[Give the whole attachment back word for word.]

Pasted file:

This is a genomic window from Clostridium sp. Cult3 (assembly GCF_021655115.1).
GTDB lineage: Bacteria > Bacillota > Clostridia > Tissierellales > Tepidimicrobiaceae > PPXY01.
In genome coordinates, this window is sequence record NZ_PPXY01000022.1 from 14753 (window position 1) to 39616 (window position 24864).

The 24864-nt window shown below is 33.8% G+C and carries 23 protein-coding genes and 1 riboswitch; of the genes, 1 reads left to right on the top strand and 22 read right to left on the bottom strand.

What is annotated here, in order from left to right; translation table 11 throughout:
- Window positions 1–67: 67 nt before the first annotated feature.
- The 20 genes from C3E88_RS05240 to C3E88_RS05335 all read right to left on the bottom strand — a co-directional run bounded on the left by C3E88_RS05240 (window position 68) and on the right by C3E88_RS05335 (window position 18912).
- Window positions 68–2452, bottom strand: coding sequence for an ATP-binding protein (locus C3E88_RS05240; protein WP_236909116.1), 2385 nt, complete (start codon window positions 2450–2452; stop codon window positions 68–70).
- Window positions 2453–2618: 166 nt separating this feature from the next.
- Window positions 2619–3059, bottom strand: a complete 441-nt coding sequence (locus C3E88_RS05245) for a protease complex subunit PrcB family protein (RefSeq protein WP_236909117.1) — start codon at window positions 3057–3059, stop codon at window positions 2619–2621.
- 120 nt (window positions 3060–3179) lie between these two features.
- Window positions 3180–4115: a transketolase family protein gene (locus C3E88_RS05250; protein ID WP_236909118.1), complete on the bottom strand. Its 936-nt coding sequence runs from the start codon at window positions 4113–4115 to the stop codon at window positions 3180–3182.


This is a genomic window from Clostridium sp. Cult3 (assembly GCF_021655115.1).
GTDB lineage: Bacteria > Bacillota > Clostridia > Tissierellales > Tepidimicrobiaceae > PPXY01.
In genome coordinates, this window is sequence record NZ_PPXY01000022.1 from 14753 (window position 1) to 39616 (window position 24864).

The 24864-nt window shown below is 33.8% G+C and carries 23 protein-coding genes and 1 riboswitch; of the genes, 1 reads left to right on the top strand and 22 read right to left on the bottom strand.

What is annotated here, in order from left to right; translation table 11 throughout:
- Window positions 1–67: 67 nt before the first annotated feature.
- The 20 genes from C3E88_RS05240 to C3E88_RS05335 all read right to left on the bottom strand — a co-directional run bounded on the left by C3E88_RS05240 (window position 68) and on the right by C3E88_RS05335 (window position 18912).
- Window positions 68–2452, bottom strand: coding sequence for an ATP-binding protein (locus C3E88_RS05240; protein WP_236909116.1), 2385 nt, complete (start codon window positions 2450–2452; stop codon window positions 68–70).
- Window positions 2453–2618: 166 nt separating this feature from the next.
- Window positions 2619–3059, bottom strand: a complete 441-nt coding sequence (locus C3E88_RS05245) for a protease complex subunit PrcB family protein (RefSeq protein WP_236909117.1) — start codon at window positions 3057–3059, stop codon at window positions 2619–2621.
- 120 nt (window positions 3060–3179) lie between these two features.
- Window positions 3180–4115: a transketolase family protein gene (locus C3E88_RS05250; protein ID WP_236909118.1), complete on the bottom strand. Its 936-nt coding sequence runs from the start codon at window positions 4113–4115 to the stop codon at window positions 3180–3182.